Pectoral nerve blocks have been proposed for analgesia during and after breast cancer surgery, but data are conflicted in aesthetic breast surgery. This trial tested the primary hypothesis that adding a preincisional pectoral nerve block is superior to systemic multimodal analgesic regimen alone for pain control after breast augmentation surgery. A second hypothesis is that rescue opioid consumption would be decreased with a long-lasting effect for both outcomes during the following days.


Seventy-three adult female patients undergoing aesthetic breast augmentation surgery under general anesthesia were randomly allocated to receive a pectoral nerve block versus no block. Both groups received standard care with protocolized multimodal analgesia alone including systematic acetaminophen and nonsteroidal anti-inflammatory drugs. The primary outcome measure was the maximal numerical rating scale in the first 6 h after extubation. Secondary outcomes included intraoperative remifentanil consumption and from extubation to day 5: maximal numerical rating scale, postoperative cumulative opioid consumption and postoperative opioid side effects, and patient satisfaction recorded at day 5.


The maximal numerical rating scale score in the first 6 h was lower in the pectoral nerve block group compared with the control group (3.9 ± 2.5 vs. 5.2 ± 2.2; difference: –1.2 [95% CI, –2.3 to –0.1]; P = 0.036). The pectoral nerve block group had a lower maximal numerical rating scale between days 1 and 5 (2.2 ± 1.9 vs. 3.2 ± 1.7; P = 0.032). The cumulative amount of overall opioids consumption (oral morphine equivalent) was lower for the pectoral nerve block group from hour 6 to day 1 (0.0 [0.0 to 21.0] vs. 21.0 [0.0 to 31.5] mg, P = 0.006) and from days 1 to 5 (0.0 [0.0 to 21.0] vs. 21.0 [0.0 to 51] mg, P = 0.002).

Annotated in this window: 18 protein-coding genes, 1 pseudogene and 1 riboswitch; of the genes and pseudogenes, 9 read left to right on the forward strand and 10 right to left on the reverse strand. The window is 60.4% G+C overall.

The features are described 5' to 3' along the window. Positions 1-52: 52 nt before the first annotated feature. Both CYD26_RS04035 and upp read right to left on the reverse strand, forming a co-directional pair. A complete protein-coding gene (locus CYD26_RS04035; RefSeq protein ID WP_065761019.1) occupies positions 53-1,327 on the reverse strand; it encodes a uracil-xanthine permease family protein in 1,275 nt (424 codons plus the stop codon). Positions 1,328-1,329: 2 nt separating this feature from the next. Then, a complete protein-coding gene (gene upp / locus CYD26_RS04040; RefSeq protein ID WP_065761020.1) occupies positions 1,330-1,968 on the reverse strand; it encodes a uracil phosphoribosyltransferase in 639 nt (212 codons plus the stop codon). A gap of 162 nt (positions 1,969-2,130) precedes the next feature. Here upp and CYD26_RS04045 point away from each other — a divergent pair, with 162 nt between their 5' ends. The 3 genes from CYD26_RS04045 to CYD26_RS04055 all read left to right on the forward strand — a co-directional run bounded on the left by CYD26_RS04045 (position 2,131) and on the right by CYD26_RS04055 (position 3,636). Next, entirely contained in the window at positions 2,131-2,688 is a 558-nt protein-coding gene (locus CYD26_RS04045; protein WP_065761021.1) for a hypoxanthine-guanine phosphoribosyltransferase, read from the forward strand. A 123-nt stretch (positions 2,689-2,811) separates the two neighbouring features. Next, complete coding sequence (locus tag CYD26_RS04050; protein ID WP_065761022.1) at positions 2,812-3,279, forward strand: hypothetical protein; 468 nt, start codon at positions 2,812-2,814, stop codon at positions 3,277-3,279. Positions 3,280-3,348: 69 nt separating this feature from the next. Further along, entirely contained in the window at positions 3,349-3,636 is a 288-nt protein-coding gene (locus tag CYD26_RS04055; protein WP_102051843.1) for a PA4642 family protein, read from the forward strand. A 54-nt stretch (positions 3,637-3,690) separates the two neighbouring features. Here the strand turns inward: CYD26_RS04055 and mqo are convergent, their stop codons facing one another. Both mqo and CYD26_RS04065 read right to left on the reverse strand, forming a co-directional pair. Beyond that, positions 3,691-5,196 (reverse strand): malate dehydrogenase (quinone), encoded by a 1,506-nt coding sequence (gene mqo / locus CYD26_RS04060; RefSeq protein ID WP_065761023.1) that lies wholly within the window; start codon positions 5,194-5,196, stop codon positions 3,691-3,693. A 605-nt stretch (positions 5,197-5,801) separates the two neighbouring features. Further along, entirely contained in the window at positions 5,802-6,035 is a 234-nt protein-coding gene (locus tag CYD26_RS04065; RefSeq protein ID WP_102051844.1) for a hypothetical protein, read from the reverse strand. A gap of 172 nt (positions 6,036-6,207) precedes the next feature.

Pectoral nerve block in conjunction with multimodal analgesia provides effective perioperative pain relief after aesthetic breast surgery and is associated with reduced opioid consumption over the first 5 postoperative days.

Editor’s Perspective
What We Already Know about This Topic
  1. Moderate levels of pain may be experienced after breast augmentation surgery
  2. It is unclear whether pectoral nerve blocks add clinically significant benefit to a multimodal analgesic regime after breast augmentation
What This Article Tells Us That Is New
  1. Patients undergoing breast augmentation who received pectoral nerve blocks in addition to multimodal analgesia experienced less pain in the first 6 h postoperatively and lower maximal pain scores between postoperative days 1 through 5
  2. The use of pectoral nerve blocks also reduced opioid consumption up to 5 d after surgery